Archive | October, 2012

Persistent versus Transient Information

9 Oct

Association Managers that are wondering why their members are not engaging on Facebook or any other online community that is primarily designed to be a social meeting place, may want to consider that online social communities are designed primarily for transient information and communication. Most do not deal well with persistent information because they were not designed for that.

Persistent information does not go away. It can be searched and collected. Think of a book in a searchable library that you can borrow from.

Transient information goes away after a short while, often because it is really only important at the time. Think of many Facebook comments on current news items or events.

Twitter, Facebook and other primarily social online communities are much like water cooler or coffee shop discussions on the latest sports score, recipe, vacation plans or whatever. The purpose of the software is to make it simple for people to express themselves with one click “likes” that are automatically shared with friends. These lightweight social exchanges are most often transient communication. They are not searchable and a couple of days later they run off the bottom of the page. Most people do not hesitate to engage with others when the topic is why the home team lost last night or what they think of the latest recipe craze.

Another aspect of transient communication is privacy and considered opinion. Most often, no one really minds these fast paced, multi party conversations being overheard. Also, there is not much thought or serious reflection in many bull sessions. That’s OK; we are social animals and this type of conversation satisfies many needs including getting to know people. We need to get to know people before we can trust them and we need to trust people before we deal with important issues or expose our innermost beliefs and value systems.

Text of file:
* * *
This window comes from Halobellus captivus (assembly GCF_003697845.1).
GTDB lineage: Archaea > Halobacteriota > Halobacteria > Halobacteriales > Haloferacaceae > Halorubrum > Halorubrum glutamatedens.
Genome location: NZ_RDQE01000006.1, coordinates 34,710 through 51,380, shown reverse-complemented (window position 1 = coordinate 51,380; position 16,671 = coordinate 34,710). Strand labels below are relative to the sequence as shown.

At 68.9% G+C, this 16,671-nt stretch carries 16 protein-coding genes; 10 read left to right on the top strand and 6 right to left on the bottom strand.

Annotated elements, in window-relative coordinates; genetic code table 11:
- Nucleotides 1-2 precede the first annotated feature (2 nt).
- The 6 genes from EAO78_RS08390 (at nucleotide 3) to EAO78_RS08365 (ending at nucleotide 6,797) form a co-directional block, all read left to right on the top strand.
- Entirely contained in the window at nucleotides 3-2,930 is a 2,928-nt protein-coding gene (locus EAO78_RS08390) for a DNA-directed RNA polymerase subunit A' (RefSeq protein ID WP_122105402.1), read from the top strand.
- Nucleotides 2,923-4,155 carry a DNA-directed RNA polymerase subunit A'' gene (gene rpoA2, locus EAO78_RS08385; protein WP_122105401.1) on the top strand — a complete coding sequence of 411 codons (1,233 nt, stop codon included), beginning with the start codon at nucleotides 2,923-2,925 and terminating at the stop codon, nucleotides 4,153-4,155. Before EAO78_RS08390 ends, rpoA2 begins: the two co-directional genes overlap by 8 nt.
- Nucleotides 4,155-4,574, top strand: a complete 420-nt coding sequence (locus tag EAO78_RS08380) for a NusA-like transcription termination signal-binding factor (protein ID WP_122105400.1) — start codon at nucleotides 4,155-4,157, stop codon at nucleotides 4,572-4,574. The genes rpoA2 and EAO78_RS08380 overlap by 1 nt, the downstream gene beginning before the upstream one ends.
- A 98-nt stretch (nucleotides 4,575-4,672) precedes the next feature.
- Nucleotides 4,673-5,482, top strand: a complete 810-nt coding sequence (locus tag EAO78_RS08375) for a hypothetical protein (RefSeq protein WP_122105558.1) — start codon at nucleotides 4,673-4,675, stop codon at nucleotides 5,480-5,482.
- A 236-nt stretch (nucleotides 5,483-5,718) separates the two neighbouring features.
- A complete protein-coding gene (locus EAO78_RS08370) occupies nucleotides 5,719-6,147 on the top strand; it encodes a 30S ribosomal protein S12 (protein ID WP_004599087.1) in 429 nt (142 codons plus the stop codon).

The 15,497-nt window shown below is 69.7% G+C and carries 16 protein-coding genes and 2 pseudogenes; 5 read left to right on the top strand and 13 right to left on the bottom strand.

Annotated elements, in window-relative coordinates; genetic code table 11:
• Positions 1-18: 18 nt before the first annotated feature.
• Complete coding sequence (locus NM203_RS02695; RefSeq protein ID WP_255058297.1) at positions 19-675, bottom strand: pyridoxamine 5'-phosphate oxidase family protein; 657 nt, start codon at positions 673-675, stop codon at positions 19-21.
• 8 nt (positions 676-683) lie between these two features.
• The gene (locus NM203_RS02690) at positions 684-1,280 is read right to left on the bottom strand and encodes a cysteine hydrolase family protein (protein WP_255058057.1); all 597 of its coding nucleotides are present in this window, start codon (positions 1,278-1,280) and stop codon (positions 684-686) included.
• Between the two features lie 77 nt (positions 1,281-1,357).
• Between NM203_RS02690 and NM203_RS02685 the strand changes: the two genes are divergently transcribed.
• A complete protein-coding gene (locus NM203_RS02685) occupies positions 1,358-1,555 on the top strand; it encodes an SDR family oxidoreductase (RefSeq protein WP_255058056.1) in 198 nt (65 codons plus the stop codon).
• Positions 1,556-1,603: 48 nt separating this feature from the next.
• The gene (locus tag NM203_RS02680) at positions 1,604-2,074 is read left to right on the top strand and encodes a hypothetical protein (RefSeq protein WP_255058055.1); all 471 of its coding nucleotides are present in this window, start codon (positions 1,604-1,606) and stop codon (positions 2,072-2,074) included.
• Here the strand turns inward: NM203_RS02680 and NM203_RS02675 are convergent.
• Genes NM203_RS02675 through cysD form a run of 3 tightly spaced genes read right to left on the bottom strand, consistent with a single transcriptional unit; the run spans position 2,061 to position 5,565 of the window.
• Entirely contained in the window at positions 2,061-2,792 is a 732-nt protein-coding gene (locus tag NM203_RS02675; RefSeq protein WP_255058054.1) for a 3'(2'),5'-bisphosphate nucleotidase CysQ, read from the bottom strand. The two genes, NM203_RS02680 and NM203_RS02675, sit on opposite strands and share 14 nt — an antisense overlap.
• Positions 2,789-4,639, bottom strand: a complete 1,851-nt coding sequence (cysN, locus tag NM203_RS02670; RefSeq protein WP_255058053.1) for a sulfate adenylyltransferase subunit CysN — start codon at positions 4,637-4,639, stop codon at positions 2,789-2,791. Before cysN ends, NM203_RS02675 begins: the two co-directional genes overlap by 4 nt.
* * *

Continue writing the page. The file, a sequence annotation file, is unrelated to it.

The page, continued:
Once a level of trust is established, it makes it easier to discuss, comment on or question more serious topics. It is also easier to put yourself out there a little bit and make a personal pronouncement on something that is considered important or to share something that is valued with others. Comments that take more thought are correspondingly more valuable. Someone that puts themselves out there and poses a question that may expose a lack of knowledge is doing everyone a favour because if they don’t get it, they are likely not alone. The answer to that question likely has value to many.

Primary association benefits are networking and access to specialized information. Many online community platforms assist networking but what is needed for an association is one that is specifically designed to allow networking on a professional level and at the same time to store that persistent valuable information that the membership feels comfortable sharing with colleagues.

We can actually do even better than persistent information. Socially curated information is when you get an assist from colleagues as to what information is important. Think of perusing the books in the personal library of the thought leaders in your association. Then imagine that you can make notes in the margins without damaging the book, ask questions, make a comment or even set a poll that all the interested members in your association will see.

The Bottom Line

  • Members may not be interested in a purely social connection with their colleagues.
  • Association online communities benefit from specialized information that is persistent.
  • Encourage the creation and collection of socially curated information.
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